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challenges to the rules and ordered the EPA to continue enforcing the CAIR until the pending legal challenges have been resolved. In August 2012, the U.S. Court of Appeals vacated the CSAPR in a 2-to-1 decision and left the CAIR standards in place. In April 2014, the U.S. Supreme Court reversed the D.C. Circuit decision that vacated the CSAPR and remanded the cases for further proceedings consistent with the Court’s opinion, which acknowledged the possibility that under certain circumstances some states may have a basis to bring a particularized, as-applied challenge to the rule. The EPA filed a motion with the D.C. Circuit to lift its stay of the CSAPR and to toll for three years all deadlines that had not already passed as of the date the stay was granted. The D.C. Circuit granted the EPA’s motion in October 2014, and scheduled oral argument on the remaining challenge to the CSAPR for March 2015. In November, 2014 the EPA issued a ministerial rule aligning the CSAPR implementation dates with the Court’s order, with phase 1 reductions began in January 2015, and more stringent phase 2 reductions in January 2017. In July 2015, the D.C. Circuit remanded to the EPA portions of the 2014 sulfur dioxide and ozone budgets on grounds the reductions were greater than necessary to reduce impacts on downwind states, but did not vacate any portion of the rule. The EPA has indicated that it will address these issues in future rulemakings, but that phase 1 reductions began in January 2015, with more stringent phase 2 reductions in January 2017 as necessary. In September 2016, the EPA finalized an update to CSAPR ozone season program that lowered the ozone season emission budgets for the affected states. The update aligned compliance with the July 2018 attainment date for the 2008 ozone NAAQS.
Other Programs. A number of other air-related programs may affect the demand for coal and, in some instances, coal mining directly. For example, the EPA has initiated a regional haze program designed to protect and improve visibility at and around national parks, national wilderness areas and international parks. The EPA’s new source review program under certain circumstances requires existing coal-fired power plants, when modifications to those plants significantly change emissions, to install the more stringent air emissions control equipment required of new plants, and concerns about potential failures to comply have resulted in a number of high-profile enforcement actions and settlements over the years resulting in some instances in settlements under which operators install expensive new emissions control equipment. The Acid Rain program under Title IV of the CAA continues to impose limits on overall sulfur dioxide and nitrogen oxide emissions from regulated EGUs. In June 2013, President Obama issued a Climate Action Plan, which included a focus on methane reductions from coal mines. In January 2015, the Administration issued its methane strategy, but it did not include requirements for coal mines. In 2014 the D.C. Circuit upheld EPA’s 2013 decision, based on resource constraints, not to list coal mines as a category of air pollution sources that endanger public health or welfare under Section 111 of the CAA and establish related emission standards.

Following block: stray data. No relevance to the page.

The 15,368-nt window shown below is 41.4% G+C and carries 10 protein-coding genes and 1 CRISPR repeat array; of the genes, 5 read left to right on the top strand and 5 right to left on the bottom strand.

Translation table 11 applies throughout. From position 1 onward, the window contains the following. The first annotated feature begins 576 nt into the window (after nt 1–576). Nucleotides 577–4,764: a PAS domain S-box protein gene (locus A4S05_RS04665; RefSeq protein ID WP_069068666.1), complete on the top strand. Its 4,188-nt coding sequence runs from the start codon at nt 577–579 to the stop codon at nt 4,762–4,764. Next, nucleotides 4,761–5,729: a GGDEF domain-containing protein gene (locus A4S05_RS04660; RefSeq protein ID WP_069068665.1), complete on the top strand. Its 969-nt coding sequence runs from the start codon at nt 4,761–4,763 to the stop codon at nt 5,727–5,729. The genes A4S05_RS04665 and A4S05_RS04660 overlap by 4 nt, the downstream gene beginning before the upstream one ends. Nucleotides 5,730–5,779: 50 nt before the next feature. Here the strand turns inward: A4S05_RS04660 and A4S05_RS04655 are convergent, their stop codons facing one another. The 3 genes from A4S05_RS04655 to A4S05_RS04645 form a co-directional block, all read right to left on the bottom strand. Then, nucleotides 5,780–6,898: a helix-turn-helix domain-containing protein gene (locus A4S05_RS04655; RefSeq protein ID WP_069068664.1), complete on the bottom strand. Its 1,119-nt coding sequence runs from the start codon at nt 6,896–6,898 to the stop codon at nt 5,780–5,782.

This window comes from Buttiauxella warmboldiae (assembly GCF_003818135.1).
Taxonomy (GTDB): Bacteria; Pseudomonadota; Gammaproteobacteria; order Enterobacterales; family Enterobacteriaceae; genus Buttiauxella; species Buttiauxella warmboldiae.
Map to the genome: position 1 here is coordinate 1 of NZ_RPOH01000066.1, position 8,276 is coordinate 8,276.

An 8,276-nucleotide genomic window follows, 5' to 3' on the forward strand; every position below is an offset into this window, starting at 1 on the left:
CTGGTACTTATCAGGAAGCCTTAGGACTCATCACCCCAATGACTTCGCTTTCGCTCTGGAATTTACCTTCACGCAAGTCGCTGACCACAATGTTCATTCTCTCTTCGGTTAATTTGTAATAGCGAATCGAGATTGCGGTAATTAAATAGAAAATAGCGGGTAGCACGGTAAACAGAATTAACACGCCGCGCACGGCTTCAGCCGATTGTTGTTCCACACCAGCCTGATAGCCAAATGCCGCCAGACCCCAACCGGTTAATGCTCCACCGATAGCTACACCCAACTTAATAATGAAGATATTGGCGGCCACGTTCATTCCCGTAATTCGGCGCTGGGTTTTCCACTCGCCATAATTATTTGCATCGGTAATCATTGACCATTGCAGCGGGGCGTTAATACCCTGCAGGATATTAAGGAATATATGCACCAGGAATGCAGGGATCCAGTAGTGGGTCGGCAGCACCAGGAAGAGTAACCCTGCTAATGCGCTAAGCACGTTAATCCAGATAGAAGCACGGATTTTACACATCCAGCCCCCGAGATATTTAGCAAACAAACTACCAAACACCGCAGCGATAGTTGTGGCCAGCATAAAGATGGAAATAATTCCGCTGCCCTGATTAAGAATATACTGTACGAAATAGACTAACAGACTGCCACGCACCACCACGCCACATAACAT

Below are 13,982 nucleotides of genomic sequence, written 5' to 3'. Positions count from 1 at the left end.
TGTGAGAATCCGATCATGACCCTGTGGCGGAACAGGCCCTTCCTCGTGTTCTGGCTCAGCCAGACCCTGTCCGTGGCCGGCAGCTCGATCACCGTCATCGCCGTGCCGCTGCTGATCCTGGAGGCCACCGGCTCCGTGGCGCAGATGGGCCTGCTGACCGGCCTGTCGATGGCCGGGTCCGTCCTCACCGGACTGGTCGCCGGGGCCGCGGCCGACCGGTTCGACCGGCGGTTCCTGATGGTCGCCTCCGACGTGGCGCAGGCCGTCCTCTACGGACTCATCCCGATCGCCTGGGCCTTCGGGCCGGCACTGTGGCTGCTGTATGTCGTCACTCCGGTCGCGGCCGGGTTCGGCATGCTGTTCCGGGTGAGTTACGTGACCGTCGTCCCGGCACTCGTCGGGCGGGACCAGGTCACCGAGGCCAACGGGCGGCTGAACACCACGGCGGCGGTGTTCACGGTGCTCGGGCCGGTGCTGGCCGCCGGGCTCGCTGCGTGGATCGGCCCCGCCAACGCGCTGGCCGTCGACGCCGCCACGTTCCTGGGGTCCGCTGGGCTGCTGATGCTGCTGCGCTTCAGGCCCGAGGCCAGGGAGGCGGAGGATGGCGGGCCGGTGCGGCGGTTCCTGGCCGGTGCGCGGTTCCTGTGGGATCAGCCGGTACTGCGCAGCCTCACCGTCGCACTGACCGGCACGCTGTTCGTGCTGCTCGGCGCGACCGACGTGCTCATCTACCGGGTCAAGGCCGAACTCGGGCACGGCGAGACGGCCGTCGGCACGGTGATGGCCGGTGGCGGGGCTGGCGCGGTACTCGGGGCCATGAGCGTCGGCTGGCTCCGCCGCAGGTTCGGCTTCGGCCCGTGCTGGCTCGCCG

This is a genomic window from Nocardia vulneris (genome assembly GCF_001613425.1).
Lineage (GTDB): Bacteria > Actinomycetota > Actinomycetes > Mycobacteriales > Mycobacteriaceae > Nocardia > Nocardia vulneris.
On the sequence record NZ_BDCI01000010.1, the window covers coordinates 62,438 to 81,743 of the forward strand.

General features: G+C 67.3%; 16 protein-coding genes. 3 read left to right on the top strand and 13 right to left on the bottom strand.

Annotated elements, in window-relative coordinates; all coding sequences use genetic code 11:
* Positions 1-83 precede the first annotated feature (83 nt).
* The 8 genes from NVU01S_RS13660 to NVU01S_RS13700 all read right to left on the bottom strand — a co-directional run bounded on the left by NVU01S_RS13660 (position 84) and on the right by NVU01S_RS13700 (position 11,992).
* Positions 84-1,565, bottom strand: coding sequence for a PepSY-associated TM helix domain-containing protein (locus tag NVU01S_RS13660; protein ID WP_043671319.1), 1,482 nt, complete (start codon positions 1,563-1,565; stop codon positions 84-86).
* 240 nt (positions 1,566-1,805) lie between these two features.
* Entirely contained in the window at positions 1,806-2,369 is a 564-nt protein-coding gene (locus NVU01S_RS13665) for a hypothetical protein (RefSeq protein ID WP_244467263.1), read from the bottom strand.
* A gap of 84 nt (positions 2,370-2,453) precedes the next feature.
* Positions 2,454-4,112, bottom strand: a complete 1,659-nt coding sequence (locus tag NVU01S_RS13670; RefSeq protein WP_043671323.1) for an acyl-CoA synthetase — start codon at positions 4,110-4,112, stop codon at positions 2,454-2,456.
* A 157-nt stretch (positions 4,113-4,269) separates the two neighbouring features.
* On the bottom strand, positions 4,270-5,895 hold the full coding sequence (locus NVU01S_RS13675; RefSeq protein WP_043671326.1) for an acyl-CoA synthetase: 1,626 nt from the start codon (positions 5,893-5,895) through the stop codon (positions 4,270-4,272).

Effect on Westmoreland Coal Company. Our mines do not produce “compliance coal” for purposes of the Clean Air Act. Compliance coal is coal containing 1.2 pounds or less of sulfur dioxide per million British thermal unit (“Btu”). This restricts our ability to sell coal to power plants that do not utilize sulfur dioxide emission controls and otherwise leads to a price discount based, in part, on the market price for sulfur dioxide emission allowances under the Clean Air Act. Our coal also contains about fifty percent more ash content than our primary competitors, which can translate into a cost disadvantage where post-combustion coal ash must be land filled. We were at particular risk of changes in applicable environmental laws with respect to the Jewett mine, whose customer, the NRG Texas Power- Limestone Station, blended our lignite with compliance coal from Wyoming, but NRG terminated our coal supply agreement two years early on December 31, 2016. With the termination of this contract, sales of lignite have ended and the Jewett mine is commencing final reclamation activities. NRG will pay for all reclamation work plus a margin.
Clean Water Act. The Clean Water Act (“CWA”) and corresponding state and local laws and regulations affect coal mining and power generation operations by restricting the discharge of pollutants, including dredged or fill materials, into waters of the U.S. The CWA provisions and associated state and federal regulations are complex and subject to amendments, legal challenges and changes in implementation. In May 2015, the EPA and the U.S. Army Corps of Engineers (the “Corps”) jointly issued a final rule to clarify which waters and wetlands are subject to regulation under the CWA. The implementation of this rule was stayed nationwide in October 2015. Recent court decisions, pending court challenges, regulatory actions and proposed legislation have created uncertainty over CWA jurisdiction and permitting requirements that could either increase or decrease the cost and time spent on CWA compliance. In January 2017, the Corps issued general nationwide permits for specific activities that are similar in nature and that are determined to have minimal adverse environmental effects. The permits will become effective in March 2017. The Corps reinstated the use of Nationwide Permit 21 for surface coal mining activities. In the event the acreage limits under the permit are exceeded, we will have to obtain individual permits from the Corps which will increase the processing time for future permit applications.